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Confusing Words: Get (#11), by Dennis Oliver

 
Confusing Words:
Get (#11)

More Idioms with Get (#3

 

Get is a very challenging word in English--because it
has many very different meanings and because it is
used in many expressions--particularly phrasal verbs
and verb + preposition combinations.

In Idioms with Get (#1 and #2), we looked at some
examples of idiomatic uses for this very common word.
Here are a few more.

get on with: continue; resume

The computer network is functioning
now, so we can get on with our work.

get over: finish; end

When do your classes get over?

get over (someone): forget; stop remembering

Bill thought he would never get over
his first girlfriend.

get over (something): recover from an illness, loss,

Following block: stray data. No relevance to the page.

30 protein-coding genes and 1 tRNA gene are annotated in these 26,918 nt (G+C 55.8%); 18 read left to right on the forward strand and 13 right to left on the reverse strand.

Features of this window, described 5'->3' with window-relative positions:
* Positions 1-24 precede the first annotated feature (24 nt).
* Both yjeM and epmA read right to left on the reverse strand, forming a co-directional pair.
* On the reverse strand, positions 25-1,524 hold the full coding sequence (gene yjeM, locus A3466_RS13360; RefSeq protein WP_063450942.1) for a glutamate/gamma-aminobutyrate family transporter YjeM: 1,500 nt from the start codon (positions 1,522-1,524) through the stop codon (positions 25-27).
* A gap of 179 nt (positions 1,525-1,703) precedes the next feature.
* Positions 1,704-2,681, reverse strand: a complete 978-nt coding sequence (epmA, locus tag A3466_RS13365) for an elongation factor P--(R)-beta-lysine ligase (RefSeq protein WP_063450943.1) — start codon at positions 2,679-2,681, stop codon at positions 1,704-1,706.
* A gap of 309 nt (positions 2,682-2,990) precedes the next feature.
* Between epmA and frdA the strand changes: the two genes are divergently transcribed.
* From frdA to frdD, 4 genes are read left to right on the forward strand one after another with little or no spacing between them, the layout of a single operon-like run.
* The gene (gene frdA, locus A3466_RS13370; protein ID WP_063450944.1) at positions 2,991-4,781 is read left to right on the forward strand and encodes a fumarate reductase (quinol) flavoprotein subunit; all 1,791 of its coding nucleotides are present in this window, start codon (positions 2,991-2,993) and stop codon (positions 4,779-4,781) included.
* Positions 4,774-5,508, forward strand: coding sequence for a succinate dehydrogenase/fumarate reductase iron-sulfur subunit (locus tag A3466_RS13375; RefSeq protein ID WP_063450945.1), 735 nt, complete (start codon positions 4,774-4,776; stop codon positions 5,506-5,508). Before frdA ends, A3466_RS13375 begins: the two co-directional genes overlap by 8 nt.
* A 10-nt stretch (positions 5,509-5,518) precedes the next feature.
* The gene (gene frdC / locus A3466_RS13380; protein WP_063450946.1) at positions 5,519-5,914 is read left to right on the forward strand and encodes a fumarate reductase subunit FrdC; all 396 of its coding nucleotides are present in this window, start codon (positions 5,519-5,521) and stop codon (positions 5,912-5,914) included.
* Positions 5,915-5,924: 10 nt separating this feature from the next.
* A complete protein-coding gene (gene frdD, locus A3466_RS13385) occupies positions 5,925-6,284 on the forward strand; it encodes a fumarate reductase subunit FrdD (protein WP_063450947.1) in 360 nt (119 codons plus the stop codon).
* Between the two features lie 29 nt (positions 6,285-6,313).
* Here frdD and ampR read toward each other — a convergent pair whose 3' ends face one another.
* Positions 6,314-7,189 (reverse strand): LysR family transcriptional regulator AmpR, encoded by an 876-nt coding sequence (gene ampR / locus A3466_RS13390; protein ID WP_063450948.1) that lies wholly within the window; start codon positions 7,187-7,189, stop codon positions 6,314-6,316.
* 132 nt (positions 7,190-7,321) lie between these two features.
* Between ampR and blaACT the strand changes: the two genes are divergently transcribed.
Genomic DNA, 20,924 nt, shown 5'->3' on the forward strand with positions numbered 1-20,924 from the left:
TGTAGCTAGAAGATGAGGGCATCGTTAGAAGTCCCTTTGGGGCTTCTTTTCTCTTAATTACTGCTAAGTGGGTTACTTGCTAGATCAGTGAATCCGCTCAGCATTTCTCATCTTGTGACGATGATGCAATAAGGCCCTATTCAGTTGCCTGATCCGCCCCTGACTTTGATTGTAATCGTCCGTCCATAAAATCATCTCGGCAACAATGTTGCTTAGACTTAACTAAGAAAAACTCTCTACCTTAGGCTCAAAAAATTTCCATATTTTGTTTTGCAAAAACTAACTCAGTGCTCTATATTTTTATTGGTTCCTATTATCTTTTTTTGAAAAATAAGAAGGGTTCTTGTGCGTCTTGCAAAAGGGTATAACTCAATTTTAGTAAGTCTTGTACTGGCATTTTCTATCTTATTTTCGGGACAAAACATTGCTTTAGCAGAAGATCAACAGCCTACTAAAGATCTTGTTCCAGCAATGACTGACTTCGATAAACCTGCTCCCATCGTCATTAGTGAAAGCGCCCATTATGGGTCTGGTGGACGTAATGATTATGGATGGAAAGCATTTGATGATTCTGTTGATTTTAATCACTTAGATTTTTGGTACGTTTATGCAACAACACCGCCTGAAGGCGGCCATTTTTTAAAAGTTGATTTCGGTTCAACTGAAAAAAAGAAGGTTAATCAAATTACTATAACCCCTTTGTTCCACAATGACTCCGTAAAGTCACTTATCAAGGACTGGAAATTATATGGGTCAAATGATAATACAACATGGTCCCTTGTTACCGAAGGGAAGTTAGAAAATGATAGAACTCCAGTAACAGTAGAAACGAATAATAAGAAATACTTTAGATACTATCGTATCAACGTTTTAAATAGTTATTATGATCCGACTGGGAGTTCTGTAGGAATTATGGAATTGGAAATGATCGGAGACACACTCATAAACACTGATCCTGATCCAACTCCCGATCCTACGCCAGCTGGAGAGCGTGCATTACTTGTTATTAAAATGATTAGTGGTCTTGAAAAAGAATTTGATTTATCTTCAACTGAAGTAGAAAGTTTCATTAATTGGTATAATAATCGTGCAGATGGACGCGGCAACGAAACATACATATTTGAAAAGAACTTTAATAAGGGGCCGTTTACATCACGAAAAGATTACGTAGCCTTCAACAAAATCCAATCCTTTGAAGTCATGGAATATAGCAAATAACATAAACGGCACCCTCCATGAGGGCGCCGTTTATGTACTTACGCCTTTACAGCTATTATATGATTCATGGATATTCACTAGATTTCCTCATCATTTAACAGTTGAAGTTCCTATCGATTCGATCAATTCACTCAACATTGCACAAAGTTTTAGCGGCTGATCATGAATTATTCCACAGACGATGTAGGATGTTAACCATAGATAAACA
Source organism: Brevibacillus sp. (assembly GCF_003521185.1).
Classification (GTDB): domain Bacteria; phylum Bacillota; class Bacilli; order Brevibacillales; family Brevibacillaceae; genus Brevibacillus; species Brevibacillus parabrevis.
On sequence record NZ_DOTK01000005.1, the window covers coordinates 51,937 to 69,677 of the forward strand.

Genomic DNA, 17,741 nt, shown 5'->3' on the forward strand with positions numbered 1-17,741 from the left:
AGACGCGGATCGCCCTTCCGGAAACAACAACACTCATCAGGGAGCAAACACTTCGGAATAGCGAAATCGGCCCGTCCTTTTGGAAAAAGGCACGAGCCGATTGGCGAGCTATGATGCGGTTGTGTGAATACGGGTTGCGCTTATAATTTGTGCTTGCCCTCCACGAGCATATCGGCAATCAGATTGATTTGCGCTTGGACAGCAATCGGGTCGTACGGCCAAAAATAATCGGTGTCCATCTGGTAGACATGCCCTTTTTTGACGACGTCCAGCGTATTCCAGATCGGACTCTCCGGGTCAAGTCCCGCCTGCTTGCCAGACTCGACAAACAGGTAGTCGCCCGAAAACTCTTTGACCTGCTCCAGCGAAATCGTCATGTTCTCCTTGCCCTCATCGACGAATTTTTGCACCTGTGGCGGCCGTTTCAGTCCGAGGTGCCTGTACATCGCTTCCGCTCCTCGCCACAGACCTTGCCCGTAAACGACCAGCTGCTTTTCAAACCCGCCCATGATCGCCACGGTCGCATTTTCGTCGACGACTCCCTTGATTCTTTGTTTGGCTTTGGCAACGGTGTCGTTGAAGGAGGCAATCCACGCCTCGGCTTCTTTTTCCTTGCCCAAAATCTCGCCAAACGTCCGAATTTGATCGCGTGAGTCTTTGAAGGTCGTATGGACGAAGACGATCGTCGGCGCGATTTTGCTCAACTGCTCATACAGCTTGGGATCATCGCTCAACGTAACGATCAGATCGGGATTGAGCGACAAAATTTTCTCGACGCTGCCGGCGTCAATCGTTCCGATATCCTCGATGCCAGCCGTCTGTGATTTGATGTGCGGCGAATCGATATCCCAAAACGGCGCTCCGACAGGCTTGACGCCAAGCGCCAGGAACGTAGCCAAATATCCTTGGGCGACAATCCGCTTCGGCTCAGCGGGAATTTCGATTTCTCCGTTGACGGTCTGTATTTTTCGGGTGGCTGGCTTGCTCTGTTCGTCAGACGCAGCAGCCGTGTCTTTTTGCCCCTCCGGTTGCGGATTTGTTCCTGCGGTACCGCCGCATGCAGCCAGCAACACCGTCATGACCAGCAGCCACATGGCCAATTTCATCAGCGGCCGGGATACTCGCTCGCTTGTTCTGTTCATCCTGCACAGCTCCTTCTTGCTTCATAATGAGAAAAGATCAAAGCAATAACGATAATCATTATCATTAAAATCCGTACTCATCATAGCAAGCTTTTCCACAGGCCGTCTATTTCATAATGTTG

or disappointment

Jamileh had a bad case of the flu;
it took her several weeks to get over it.

Yes, Fred is disappointed that he didn't
pass the test, but he'll get over it.

get rid of: discard

Those shoes are falling apart! Why don't
you get rid of them?

get through: establish communication

I've been trying to call Joe for three hours
but I've never been able to get through.
Do you know what the problem might be?

get through with: finish; end

What time do you get through with
your classes today?

get up: rise to a standing position

Did you hurt yourself when you slipped
and fell on the ice? Can you get up?

get up: leave bed after waking

He usually gets up at 5:00 AM. He says
that early morning is cool and quiet and
a good time to think about the day ahead.

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